Facebook bans ads from Russian state media
Facebook bans ads from Russian state media


Facebook has banned Russian state-owned media from promoting and monetizing content on the platform amid the ongoing conflict in Ukraine.

“We are now preventing Russian state media from promoting or monetizing our platform anywhere in the world,” Nathaniel Glaisher, Facebook's head of security policy, said on Twitter. These changes have been implemented and will continue through the end of the week.

He also noted that Facebook continues to tag "other Russian state media." This is a platform initiative for all state-controlled media in 2020.

Facebook has since created an Operations Center dedicated to monitoring the network and responding to the rampant conflict. It also launched a "one-click tool" in Ukraine that allows users to lock their profiles so that only their friends can see their posts, photos and stories. Facebook rolled out the same feature during the Afghanistan crisis last August.

“We are closely monitoring the situation in Ukraine,” said Gleicher. We'll continue to share the steps we're taking to keep people safe on our platform.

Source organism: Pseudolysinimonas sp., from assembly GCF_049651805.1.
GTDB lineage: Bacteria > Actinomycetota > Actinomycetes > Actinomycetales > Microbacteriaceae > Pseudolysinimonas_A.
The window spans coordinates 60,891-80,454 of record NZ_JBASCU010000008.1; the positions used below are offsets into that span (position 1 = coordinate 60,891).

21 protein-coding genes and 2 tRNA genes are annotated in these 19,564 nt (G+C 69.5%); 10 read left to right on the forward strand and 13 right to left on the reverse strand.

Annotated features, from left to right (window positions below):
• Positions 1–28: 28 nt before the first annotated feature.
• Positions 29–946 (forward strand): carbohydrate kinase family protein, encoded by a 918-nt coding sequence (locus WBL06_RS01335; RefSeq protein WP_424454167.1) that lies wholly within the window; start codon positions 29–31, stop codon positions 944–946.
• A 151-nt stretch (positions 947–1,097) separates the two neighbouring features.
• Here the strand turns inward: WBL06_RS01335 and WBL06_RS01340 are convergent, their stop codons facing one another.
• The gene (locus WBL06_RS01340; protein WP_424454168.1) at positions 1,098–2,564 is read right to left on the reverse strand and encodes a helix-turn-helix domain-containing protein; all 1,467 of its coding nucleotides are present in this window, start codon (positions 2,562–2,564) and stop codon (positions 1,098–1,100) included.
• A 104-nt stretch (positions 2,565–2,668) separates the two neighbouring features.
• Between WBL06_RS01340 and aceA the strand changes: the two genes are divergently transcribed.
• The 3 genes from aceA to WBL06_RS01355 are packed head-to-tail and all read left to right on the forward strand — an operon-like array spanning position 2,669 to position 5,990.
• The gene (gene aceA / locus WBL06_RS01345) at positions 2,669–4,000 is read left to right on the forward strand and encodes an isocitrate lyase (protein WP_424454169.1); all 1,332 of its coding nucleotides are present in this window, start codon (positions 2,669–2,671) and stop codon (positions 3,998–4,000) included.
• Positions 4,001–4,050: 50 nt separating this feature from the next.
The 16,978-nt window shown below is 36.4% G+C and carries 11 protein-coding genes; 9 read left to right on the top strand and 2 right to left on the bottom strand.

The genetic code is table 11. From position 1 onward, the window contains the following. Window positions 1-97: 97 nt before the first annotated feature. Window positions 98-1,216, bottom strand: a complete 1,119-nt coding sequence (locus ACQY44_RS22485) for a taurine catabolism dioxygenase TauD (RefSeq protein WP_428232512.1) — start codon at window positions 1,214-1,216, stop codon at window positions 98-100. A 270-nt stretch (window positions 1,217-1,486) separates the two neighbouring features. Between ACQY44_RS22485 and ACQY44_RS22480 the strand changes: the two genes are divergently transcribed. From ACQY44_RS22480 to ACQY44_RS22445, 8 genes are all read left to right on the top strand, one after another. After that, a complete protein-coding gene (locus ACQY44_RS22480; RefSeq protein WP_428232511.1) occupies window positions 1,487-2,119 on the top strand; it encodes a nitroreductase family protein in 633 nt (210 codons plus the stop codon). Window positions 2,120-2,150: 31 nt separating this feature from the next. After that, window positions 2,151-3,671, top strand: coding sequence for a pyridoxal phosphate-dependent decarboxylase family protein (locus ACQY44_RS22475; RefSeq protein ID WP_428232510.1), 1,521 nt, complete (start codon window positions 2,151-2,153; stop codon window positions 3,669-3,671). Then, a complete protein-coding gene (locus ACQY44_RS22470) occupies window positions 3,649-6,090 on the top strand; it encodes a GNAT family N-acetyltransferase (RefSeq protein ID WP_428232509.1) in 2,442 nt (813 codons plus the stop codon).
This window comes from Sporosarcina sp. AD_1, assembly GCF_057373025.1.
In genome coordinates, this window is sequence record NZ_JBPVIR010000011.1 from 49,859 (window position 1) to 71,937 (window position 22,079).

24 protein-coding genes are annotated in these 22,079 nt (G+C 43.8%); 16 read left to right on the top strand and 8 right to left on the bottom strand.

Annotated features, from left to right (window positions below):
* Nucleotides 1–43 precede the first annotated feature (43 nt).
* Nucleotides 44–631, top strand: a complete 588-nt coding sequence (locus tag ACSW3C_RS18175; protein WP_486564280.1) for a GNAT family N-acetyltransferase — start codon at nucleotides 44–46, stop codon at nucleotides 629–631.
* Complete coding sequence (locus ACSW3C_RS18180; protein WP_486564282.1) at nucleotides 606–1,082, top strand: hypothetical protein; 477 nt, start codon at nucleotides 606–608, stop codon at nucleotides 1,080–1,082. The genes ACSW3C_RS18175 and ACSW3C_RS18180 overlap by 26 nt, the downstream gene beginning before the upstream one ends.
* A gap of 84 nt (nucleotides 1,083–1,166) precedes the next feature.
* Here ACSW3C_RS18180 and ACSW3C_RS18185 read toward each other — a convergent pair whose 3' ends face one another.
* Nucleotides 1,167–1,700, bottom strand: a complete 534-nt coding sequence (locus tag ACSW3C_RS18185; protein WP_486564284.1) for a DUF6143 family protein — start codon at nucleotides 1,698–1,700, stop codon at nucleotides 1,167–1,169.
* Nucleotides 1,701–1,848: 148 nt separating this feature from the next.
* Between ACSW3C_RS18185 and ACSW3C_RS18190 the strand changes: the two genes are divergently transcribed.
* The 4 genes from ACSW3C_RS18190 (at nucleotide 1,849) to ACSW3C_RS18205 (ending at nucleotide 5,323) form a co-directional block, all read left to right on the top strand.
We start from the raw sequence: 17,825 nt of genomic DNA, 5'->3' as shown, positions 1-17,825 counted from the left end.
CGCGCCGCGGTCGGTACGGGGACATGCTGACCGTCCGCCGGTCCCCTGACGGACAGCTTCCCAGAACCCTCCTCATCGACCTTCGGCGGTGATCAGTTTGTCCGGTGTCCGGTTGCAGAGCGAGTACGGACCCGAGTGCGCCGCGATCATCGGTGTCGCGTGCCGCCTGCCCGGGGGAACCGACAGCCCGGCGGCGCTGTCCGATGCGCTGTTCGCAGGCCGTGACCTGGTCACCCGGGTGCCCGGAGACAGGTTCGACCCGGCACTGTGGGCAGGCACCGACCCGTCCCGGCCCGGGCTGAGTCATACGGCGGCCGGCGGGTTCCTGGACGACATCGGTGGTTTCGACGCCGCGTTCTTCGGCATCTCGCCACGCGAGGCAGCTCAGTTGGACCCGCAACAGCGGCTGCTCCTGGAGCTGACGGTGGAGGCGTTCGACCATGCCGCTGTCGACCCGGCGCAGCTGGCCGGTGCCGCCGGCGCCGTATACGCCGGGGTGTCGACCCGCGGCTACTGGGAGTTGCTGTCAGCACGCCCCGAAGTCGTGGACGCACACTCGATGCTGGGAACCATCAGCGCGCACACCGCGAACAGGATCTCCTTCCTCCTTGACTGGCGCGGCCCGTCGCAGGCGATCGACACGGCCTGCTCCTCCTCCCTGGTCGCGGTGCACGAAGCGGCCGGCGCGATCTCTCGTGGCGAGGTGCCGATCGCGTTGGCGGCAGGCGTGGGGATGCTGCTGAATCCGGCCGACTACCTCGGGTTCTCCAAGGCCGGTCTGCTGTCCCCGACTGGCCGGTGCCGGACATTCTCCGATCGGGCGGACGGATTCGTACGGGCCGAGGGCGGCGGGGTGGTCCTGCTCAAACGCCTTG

Russia partially blocks Facebook

Russia has partially blocked access to Facebook in the country. The Russian government says the platform has banned four accounts linked to Russian media outlets.

The country's Communications and Technology Authority has ordered social networks to stop fact-checking and rating public media content. But the platform refused to comply.

Roskomnadzor said that Facebook violated the rights and freedoms of Russian citizens. Since October 2020, 23 cases of social media censorship have also been recorded.

The Russian regulator explained: On February 24, Roskomnadzor submitted a request to the Overseas Administration to lift the restrictions imposed by the social network on Russian media and explained the reasons for introducing these restrictions. He added that Meta ignored his request.

It is unclear what Roskomnadz's partial restrictions on the social network mean or whether the government has somehow blocked access to WhatsApp, which is part of the country-specific definition.

In response to Roskomnadzor's statement, Meta's head of global affairs, Nick Clegg, confirmed that the company refuses to comply with government demands to stop fact-checking and categorizing content published by four media outlets on Facebook. Clegg tweeted: “We declined. Then they announced restrictions on using our services.

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